At some point of being in ministry, you have probably told yourself that you had no idea it could be like this or that you wished somebody was there to teach you about the things you experienced on your first day. As a communication leader, there is so much more to our role than what our job title implies, and it would have been great to know what communication leaders wish they knew on their first day.
A lot of people get that feeling. Being in communications, many things that happen to you on your first day or even your first year may not be what you expected in the beginning. So now, we’re going to make it easier and speed it up for people who are just starting to do what we are doing and help those who are still on their way to figuring things out. Here are things communication leaders wish they knew on their very first day.
Set Healthy Boundaries
Establish early on what to expect for your role, and set what this role entails you to do. As Michele Crater suggests, “Establish early on what expectations for your role are from your direct supervisors… and negotiate those with your own expectations for your work so you aren’t off mowing one side of the yard while they expect you to be pruning the bushes.” Lay down healthy boundaries, and have a space for your personal life aside from work.
Manage Your Time
You will have a lot on your plate as a communication leader. Set your goals and timetable with the church accordingly. Mendie Skarp states that “They (goals and timetable) help make your job more manageable and give others time to adjust and buy into the change you are trying to affect.” Therefore, enabling you to have time for your other tasks outside your job.
Plan Your Strategies Ahead
Planning is an essential part of our role as a communication leader. Lack of planning could lead us to more work and could consume more time from us. Never start a project without a strategy planned first, and see that everyone who needs to be involved is informed about it.
Build Relationships with Your Team
As a leader, you also have to admit that you need your team to make everything work. Having lots of obligations is just another reason you accept that you cannot do this all on your own. And for you to lead your team well, you need to build a good relationship with them. Educate them. Learn from them. A thing Eric Kidwell does is “Don’t underestimate your 1 on 1 time with the people on your teams. Those times are not only relationship/trust-building but times where you can really invest in people to bring even greater value to their ministry.” Developing a relationship and trust with your team will benefit not only you but the entire ministry as well.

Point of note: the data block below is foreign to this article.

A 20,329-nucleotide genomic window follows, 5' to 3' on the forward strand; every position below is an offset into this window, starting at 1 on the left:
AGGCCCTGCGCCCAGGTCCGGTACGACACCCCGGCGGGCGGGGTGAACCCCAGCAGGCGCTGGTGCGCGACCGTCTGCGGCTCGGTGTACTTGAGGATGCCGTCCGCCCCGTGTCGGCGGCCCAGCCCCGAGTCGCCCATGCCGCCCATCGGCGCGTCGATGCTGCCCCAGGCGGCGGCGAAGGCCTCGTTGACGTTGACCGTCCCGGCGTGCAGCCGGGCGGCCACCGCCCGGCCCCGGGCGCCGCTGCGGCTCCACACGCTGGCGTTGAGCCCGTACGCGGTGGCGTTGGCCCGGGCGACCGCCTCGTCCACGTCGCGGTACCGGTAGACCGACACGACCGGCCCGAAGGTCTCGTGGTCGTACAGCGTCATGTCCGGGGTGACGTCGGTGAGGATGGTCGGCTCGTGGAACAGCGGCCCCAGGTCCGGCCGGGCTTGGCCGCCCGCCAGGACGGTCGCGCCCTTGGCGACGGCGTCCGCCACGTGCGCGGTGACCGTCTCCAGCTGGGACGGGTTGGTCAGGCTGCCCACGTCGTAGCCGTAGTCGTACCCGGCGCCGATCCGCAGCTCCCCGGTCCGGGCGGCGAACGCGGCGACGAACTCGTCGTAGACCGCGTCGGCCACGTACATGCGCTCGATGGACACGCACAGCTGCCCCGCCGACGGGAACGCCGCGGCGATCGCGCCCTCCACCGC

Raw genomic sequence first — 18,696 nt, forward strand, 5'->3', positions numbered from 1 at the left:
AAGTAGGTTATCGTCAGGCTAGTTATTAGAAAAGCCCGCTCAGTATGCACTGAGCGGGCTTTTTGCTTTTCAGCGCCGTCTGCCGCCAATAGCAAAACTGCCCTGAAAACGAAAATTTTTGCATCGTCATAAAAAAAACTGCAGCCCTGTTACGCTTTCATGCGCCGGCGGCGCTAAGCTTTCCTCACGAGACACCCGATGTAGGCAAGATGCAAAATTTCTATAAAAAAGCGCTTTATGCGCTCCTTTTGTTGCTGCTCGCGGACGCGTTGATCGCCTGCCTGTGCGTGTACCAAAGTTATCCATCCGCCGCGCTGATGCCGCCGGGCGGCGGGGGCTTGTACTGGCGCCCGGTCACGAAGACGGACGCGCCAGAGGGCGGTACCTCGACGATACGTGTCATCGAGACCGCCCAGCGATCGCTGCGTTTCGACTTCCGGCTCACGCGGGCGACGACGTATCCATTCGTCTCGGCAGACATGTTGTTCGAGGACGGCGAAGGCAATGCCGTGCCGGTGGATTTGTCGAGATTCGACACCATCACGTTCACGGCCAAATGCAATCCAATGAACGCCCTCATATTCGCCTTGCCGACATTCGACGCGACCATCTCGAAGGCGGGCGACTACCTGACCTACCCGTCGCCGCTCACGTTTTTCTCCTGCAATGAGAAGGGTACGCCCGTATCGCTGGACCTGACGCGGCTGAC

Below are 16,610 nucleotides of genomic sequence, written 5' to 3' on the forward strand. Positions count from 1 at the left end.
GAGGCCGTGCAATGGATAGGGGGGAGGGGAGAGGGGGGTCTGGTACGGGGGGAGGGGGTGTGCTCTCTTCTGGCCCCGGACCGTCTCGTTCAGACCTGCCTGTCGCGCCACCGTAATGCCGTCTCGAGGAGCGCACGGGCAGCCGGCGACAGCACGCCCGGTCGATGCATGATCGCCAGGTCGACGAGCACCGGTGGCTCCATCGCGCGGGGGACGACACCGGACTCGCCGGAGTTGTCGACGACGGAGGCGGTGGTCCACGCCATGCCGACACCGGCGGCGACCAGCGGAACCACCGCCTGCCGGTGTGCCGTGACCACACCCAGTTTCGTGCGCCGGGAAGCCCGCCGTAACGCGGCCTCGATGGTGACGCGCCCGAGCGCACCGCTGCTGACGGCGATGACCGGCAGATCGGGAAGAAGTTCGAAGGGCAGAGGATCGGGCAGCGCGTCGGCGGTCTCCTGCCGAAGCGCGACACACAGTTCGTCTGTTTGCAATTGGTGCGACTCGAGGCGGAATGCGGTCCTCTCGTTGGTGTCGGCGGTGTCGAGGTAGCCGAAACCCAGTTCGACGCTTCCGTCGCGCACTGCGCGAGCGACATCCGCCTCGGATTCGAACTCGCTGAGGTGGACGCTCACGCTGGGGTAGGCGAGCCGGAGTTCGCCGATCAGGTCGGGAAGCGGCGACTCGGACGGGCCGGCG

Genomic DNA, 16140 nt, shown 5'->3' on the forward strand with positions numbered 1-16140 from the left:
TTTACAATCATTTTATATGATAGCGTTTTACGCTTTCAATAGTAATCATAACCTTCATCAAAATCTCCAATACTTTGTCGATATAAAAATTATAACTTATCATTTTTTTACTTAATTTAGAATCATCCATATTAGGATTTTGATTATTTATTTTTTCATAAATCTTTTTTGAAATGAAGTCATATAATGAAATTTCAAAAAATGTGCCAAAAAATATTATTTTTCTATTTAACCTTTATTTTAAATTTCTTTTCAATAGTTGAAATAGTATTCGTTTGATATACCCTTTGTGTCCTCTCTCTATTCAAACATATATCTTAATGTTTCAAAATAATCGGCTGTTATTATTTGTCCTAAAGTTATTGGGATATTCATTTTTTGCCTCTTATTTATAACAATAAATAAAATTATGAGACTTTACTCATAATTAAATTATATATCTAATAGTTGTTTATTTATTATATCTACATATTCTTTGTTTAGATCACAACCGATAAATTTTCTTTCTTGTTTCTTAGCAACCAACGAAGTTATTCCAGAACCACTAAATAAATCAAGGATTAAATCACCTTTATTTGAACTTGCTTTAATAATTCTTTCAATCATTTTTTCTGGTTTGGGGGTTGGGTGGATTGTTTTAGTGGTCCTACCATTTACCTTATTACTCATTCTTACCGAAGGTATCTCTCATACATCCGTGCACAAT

Familiarize Yourself with the Tech Side of Your Job
A lot of your job has to do with streamlining communications and ensuring that you have all the tools your church needs to make tasks easier. Educating yourself on this matter will surely benefit everyone in your ministry. Knowing how to build and develop websites, where to create your graphics, what software to use on your presentations, among others, will lift a lot of burdens and help you do your job well.
Your Role is Vital
Leading the communications of a church plays a very vital role in its success and smooth operation. It comes with great responsibility, and we always have to remind ourselves of that. What we do is not easy, and it comes with a lot of difficulties at times. Just like what Max Lyons said, “Realize that you have one of the most challenging roles on a church staff (because every department wants their thing communicated). Focus on building, empowering, and developing a world-class team around you & you’ll be fine…”
The role that we have taken requires a lot of time, effort, and passion. We still have a lot of things to learn along the way as a communication leader. What we can do for now is set a good example for our team, exude confidence, set a clear vision for everyone, and continue to learn every day.